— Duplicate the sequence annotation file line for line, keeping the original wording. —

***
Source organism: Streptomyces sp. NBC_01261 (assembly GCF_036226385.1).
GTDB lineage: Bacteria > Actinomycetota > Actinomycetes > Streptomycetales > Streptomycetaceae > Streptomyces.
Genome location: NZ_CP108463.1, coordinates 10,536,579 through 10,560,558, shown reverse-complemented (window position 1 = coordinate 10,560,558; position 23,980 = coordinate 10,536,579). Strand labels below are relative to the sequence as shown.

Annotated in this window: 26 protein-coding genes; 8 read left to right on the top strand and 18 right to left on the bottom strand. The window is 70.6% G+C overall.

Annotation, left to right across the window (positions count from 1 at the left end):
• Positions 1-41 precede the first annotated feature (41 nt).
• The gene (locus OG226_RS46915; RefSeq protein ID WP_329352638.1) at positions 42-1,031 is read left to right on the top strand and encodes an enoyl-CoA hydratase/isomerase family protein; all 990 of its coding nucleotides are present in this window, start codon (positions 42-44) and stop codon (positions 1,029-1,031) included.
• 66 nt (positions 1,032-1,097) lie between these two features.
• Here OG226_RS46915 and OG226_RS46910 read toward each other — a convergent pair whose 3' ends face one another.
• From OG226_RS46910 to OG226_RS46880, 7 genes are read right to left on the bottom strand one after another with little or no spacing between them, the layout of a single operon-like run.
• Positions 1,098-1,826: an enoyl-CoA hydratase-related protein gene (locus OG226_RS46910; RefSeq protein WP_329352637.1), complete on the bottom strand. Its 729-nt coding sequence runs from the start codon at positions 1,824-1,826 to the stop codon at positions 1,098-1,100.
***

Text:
Source organism: Streptomyces sp. NBC_01261 (assembly GCF_036226385.1).
GTDB lineage: Bacteria > Actinomycetota > Actinomycetes > Streptomycetales > Streptomycetaceae > Streptomyces.
Genome location: NZ_CP108463.1, coordinates 10,536,579 through 10,560,558, shown reverse-complemented (window position 1 = coordinate 10,560,558; position 23,980 = coordinate 10,536,579). Strand labels below are relative to the sequence as shown.

Annotated in this window: 26 protein-coding genes; 8 read left to right on the top strand and 18 right to left on the bottom strand. The window is 70.6% G+C overall.

Annotation, left to right across the window (positions count from 1 at the left end):
• Positions 1-41 precede the first annotated feature (41 nt).
• The gene (locus OG226_RS46915; RefSeq protein ID WP_329352638.1) at positions 42-1,031 is read left to right on the top strand and encodes an enoyl-CoA hydratase/isomerase family protein; all 990 of its coding nucleotides are present in this window, start codon (positions 42-44) and stop codon (positions 1,029-1,031) included.
• 66 nt (positions 1,032-1,097) lie between these two features.
• Here OG226_RS46915 and OG226_RS46910 read toward each other — a convergent pair whose 3' ends face one another.
• From OG226_RS46910 to OG226_RS46880, 7 genes are read right to left on the bottom strand one after another with little or no spacing between them, the layout of a single operon-like run.
• Positions 1,098-1,826: an enoyl-CoA hydratase-related protein gene (locus OG226_RS46910; RefSeq protein WP_329352637.1), complete on the bottom strand. Its 729-nt coding sequence runs from the start codon at positions 1,824-1,826 to the stop codon at positions 1,098-1,100.